When designing your cover, it’s important to keep in mind how many pages the book will have. This determines the size of the spine. Check with your printer. They can give you the thickness of the book based on the type of paper the book will be printed on.

Many publishers offer free book cover templates for Microsoft Word. Beginning with a template can save you a lot of time and frustration when you want to make your own book cover design.

Make Your Own Book Cover Design for Publication

Making your own book cover design for publication is a bit more involved and will require more time for your first few attempts as you learn to use your chosen software. The first covers I designed back in the 90s were created in WordPerfect using simple clip art. These designs were nothing to write home about, but they served the purpose of getting the books designed, printed, and available for sale to the authors market.

Image of book cover designs you can use do make your own book cover designs.Step One: Research. Before even beginning to make your own book cover design, you need to do some research. Whether you go to or your local book store, take some time to get a feel for book design and what you like. In my early days as a cover designer, I used to steal cover design concepts, and I still keep an eye on what designs are used for top-selling books.

Why reinvent the wheel when you can learn from top paid designers. Never, I mean never, try to make a book cover design without collecting samples of books you like. This step alone will save you countless hours of frustration and multiple redesigns.

Step Two: General Layout. Once you find 3-4 book designs that you like, make your own simple mockups using your title, images, and colors. Don’t worry about spending time finalizing your image or title font, just get the size, shapes, and colors laid out. Print out several different versions and ask your family and friends to pick their favorite.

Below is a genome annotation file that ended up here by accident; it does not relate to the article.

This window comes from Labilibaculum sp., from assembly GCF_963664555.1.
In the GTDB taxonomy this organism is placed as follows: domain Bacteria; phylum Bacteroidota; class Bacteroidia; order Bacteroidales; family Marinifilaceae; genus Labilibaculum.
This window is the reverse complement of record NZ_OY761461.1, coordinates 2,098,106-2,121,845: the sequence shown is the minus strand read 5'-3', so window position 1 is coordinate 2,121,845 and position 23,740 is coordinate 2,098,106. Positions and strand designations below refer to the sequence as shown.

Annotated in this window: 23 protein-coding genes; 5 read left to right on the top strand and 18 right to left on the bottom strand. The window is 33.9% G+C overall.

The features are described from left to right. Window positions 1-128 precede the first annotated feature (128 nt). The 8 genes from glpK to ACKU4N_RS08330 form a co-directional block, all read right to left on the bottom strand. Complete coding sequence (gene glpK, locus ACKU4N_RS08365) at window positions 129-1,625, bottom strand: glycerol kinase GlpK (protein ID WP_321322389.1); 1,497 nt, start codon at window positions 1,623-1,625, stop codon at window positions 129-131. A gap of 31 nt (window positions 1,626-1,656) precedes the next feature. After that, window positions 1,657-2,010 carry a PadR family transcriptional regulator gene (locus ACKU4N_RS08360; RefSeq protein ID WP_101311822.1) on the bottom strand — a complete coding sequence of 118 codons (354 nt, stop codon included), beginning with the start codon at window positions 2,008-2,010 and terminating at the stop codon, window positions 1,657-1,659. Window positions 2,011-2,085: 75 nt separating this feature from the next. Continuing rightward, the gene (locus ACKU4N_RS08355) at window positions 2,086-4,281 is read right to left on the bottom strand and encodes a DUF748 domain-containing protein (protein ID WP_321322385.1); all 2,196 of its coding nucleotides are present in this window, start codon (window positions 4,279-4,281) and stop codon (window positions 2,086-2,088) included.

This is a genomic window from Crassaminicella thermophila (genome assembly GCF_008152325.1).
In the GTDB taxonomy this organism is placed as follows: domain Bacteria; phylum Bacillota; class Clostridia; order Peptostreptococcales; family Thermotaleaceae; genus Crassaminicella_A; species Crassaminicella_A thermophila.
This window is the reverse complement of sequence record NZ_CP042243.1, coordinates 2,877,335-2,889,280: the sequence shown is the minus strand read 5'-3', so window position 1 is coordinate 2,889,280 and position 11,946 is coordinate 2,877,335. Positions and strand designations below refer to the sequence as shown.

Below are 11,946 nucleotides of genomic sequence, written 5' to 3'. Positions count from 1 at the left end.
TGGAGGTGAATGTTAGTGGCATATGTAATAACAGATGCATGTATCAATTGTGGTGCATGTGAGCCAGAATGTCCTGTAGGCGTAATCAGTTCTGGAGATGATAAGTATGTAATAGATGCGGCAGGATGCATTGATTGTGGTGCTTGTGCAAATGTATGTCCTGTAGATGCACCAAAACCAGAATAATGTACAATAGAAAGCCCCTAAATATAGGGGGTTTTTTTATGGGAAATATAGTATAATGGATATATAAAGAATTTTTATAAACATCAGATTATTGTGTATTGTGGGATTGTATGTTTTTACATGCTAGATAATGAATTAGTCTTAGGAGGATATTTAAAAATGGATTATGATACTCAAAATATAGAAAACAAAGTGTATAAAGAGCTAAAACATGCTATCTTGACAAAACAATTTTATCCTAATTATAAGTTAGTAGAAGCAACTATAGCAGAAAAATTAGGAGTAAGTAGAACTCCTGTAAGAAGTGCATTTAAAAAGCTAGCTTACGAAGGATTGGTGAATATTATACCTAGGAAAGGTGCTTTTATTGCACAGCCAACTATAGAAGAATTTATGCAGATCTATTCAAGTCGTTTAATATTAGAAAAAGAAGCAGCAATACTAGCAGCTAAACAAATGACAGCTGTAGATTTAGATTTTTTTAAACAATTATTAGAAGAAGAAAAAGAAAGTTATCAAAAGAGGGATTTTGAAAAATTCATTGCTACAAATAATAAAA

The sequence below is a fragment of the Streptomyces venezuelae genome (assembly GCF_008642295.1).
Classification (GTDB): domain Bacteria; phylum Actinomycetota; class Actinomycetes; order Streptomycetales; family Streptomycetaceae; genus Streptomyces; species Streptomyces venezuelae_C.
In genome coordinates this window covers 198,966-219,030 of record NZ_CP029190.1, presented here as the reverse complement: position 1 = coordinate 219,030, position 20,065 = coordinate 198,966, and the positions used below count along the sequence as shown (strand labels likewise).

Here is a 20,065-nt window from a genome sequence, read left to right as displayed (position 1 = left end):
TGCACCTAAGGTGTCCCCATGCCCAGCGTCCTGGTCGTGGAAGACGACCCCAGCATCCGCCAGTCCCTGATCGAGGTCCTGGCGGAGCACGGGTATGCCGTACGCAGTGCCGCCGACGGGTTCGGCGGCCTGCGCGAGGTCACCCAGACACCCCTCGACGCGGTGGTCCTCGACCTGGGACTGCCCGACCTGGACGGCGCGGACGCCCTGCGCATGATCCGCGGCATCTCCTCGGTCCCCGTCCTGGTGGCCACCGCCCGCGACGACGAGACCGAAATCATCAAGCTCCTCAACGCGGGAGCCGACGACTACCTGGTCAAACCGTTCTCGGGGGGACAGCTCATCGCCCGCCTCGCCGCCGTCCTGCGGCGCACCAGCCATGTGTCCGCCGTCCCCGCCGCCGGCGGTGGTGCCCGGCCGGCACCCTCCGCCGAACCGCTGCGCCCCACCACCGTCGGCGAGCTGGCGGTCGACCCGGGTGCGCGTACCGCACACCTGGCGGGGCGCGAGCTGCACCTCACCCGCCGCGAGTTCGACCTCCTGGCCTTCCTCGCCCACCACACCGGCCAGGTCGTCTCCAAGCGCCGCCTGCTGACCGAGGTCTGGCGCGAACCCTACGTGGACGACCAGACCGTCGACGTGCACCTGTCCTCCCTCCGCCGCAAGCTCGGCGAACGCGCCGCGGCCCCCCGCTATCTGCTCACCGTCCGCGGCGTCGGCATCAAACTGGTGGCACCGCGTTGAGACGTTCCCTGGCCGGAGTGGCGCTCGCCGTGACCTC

If you do have plenty of time and are really enjoying the process, you may want to make several “final” versions with the exact image, fonts, and color, etc. A picture is worth a thousand words and seeing your book cover in full color will be both motivating and inspiring.

Step Three: Finalize the Cover. If you used a program like Microsoft Word or to do your initial mockup, it’s now time to move to the final software you will be using. It is possible to use Word or for your final cover, but they are limited in the design options you will have.

I recommend using a professional program like Adobe Photoshop or InDesign. One thing to keep in mind when choosing your design program is the final output of the design. When you use Adobe Photoshop, the entire output is an image. This can create a rather large file, even when saving it as a jpeg or PDF. For this reason, I have come to appreciate Adobe InDesign for its flexibility and smaller file output options.

Using professional-grade software can be daunting at first. But don’t let that put you off. If you like the creative aspect of making your own book cover designs, like saving money, have the extra time after your writing, then I think you’ll find this software the better choice for design in the long run, especially if you plan to self-publish multiple titles.

Help I Married a Survivor by David ValentinMany designers and publishers offer free book cover templates for InDesign. Beginning with a template can save you a lot of time and frustration. If you want to see some covers I’ve created using InDesign, visit my portfolio. The newer book designs were all created using InDesign.

Make Your Own Book Cover Design for e-Books

Making your own book cover design for an e-book requires some special consideration. If you are starting with an e-book, but plan on eventually going to print, make sure your initial design is optimized for viewing on e-book readers.